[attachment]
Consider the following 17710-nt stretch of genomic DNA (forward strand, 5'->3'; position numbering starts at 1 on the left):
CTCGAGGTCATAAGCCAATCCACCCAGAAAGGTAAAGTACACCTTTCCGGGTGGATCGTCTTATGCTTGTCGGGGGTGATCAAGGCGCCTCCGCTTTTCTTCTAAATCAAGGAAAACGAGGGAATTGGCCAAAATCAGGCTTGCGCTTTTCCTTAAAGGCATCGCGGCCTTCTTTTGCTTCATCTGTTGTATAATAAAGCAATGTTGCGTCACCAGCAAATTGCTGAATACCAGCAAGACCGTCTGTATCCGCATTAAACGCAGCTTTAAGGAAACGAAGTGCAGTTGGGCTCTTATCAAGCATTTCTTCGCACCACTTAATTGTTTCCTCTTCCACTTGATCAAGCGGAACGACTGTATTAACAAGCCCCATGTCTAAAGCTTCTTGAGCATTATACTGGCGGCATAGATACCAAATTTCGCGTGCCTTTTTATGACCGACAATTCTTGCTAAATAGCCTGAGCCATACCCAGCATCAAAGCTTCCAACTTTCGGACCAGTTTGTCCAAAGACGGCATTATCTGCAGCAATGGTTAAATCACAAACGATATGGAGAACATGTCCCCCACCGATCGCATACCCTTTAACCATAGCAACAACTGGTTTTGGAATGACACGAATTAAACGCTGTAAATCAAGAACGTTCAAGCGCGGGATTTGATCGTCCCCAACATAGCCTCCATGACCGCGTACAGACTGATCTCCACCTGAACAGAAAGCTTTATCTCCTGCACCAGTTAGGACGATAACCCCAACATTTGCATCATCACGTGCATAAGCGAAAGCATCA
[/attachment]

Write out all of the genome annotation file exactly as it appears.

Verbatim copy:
Consider the following 17710-nt stretch of genomic DNA (forward strand, 5'->3'; position numbering starts at 1 on the left):
CTCGAGGTCATAAGCCAATCCACCCAGAAAGGTAAAGTACACCTTTCCGGGTGGATCGTCTTATGCTTGTCGGGGGTGATCAAGGCGCCTCCGCTTTTCTTCTAAATCAAGGAAAACGAGGGAATTGGCCAAAATCAGGCTTGCGCTTTTCCTTAAAGGCATCGCGGCCTTCTTTTGCTTCATCTGTTGTATAATAAAGCAATGTTGCGTCACCAGCAAATTGCTGAATACCAGCAAGACCGTCTGTATCCGCATTAAACGCAGCTTTAAGGAAACGAAGTGCAGTTGGGCTCTTATCAAGCATTTCTTCGCACCACTTAATTGTTTCCTCTTCCACTTGATCAAGCGGAACGACTGTATTAACAAGCCCCATGTCTAAAGCTTCTTGAGCATTATACTGGCGGCATAGATACCAAATTTCGCGTGCCTTTTTATGACCGACAATTCTTGCTAAATAGCCTGAGCCATACCCAGCATCAAAGCTTCCAACTTTCGGACCAGTTTGTCCAAAGACGGCATTATCTGCAGCAATGGTTAAATCACAAACGATATGGAGAACATGTCCCCCACCGATCGCATACCCTTTAACCATAGCAACAACTGGTTTTGGAATGACACGAATTAAACGCTGTAAATCAAGAACGTTCAAGCGCGGGATTTGATCGTCCCCAACATAGCCTCCATGACCGCGTACAGACTGATCTCCACCTGAACAGAAAGCTTTATCTCCTGCACCAGTTAGGACGATAACCCCAACATTTGCATCATCACGTGCATAAGCGAAAGCATCA